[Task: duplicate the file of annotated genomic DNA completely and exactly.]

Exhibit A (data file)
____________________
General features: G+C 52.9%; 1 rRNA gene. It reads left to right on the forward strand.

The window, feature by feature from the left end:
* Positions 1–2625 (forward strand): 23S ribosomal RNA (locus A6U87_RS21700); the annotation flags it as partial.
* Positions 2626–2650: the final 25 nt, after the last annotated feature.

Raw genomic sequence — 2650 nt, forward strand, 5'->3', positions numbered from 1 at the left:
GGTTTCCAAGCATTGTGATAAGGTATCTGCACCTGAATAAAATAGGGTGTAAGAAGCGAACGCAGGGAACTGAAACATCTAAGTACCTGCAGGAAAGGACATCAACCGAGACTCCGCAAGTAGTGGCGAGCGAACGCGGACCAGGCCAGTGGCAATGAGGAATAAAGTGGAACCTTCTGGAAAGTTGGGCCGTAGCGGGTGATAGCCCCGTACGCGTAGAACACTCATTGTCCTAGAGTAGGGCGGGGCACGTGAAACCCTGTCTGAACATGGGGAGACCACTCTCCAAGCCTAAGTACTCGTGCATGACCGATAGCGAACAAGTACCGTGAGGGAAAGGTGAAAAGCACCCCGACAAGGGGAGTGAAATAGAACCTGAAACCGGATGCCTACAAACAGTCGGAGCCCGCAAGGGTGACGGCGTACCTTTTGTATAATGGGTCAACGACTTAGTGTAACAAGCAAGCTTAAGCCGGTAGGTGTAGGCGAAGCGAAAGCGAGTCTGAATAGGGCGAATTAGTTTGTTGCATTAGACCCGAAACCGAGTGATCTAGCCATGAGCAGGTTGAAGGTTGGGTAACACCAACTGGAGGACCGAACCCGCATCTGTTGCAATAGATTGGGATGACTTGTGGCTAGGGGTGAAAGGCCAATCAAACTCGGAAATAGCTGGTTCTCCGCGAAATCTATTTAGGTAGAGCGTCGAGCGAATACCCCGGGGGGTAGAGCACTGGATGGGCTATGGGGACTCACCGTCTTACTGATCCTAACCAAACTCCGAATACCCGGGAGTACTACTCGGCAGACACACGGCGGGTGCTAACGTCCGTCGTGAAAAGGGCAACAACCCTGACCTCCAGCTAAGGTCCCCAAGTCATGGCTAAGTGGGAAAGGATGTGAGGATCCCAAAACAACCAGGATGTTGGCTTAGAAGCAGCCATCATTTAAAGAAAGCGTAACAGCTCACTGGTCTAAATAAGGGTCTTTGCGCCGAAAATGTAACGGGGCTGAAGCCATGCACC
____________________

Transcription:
General features: G+C 52.9%; 1 rRNA gene. It reads left to right on the forward strand.

The window, feature by feature from the left end:
* Positions 1–2625 (forward strand): 23S ribosomal RNA (locus A6U87_RS21700); the annotation flags it as partial.
* Positions 2626–2650: the final 25 nt, after the last annotated feature.

Raw genomic sequence — 2650 nt, forward strand, 5'->3', positions numbered from 1 at the left:
GGTTTCCAAGCATTGTGATAAGGTATCTGCACCTGAATAAAATAGGGTGTAAGAAGCGAACGCAGGGAACTGAAACATCTAAGTACCTGCAGGAAAGGACATCAACCGAGACTCCGCAAGTAGTGGCGAGCGAACGCGGACCAGGCCAGTGGCAATGAGGAATAAAGTGGAACCTTCTGGAAAGTTGGGCCGTAGCGGGTGATAGCCCCGTACGCGTAGAACACTCATTGTCCTAGAGTAGGGCGGGGCACGTGAAACCCTGTCTGAACATGGGGAGACCACTCTCCAAGCCTAAGTACTCGTGCATGACCGATAGCGAACAAGTACCGTGAGGGAAAGGTGAAAAGCACCCCGACAAGGGGAGTGAAATAGAACCTGAAACCGGATGCCTACAAACAGTCGGAGCCCGCAAGGGTGACGGCGTACCTTTTGTATAATGGGTCAACGACTTAGTGTAACAAGCAAGCTTAAGCCGGTAGGTGTAGGCGAAGCGAAAGCGAGTCTGAATAGGGCGAATTAGTTTGTTGCATTAGACCCGAAACCGAGTGATCTAGCCATGAGCAGGTTGAAGGTTGGGTAACACCAACTGGAGGACCGAACCCGCATCTGTTGCAATAGATTGGGATGACTTGTGGCTAGGGGTGAAAGGCCAATCAAACTCGGAAATAGCTGGTTCTCCGCGAAATCTATTTAGGTAGAGCGTCGAGCGAATACCCCGGGGGGTAGAGCACTGGATGGGCTATGGGGACTCACCGTCTTACTGATCCTAACCAAACTCCGAATACCCGGGAGTACTACTCGGCAGACACACGGCGGGTGCTAACGTCCGTCGTGAAAAGGGCAACAACCCTGACCTCCAGCTAAGGTCCCCAAGTCATGGCTAAGTGGGAAAGGATGTGAGGATCCCAAAACAACCAGGATGTTGGCTTAGAAGCAGCCATCATTTAAAGAAAGCGTAACAGCTCACTGGTCTAAATAAGGGTCTTTGCGCCGAAAATGTAACGGGGCTGAAGCCATGCACC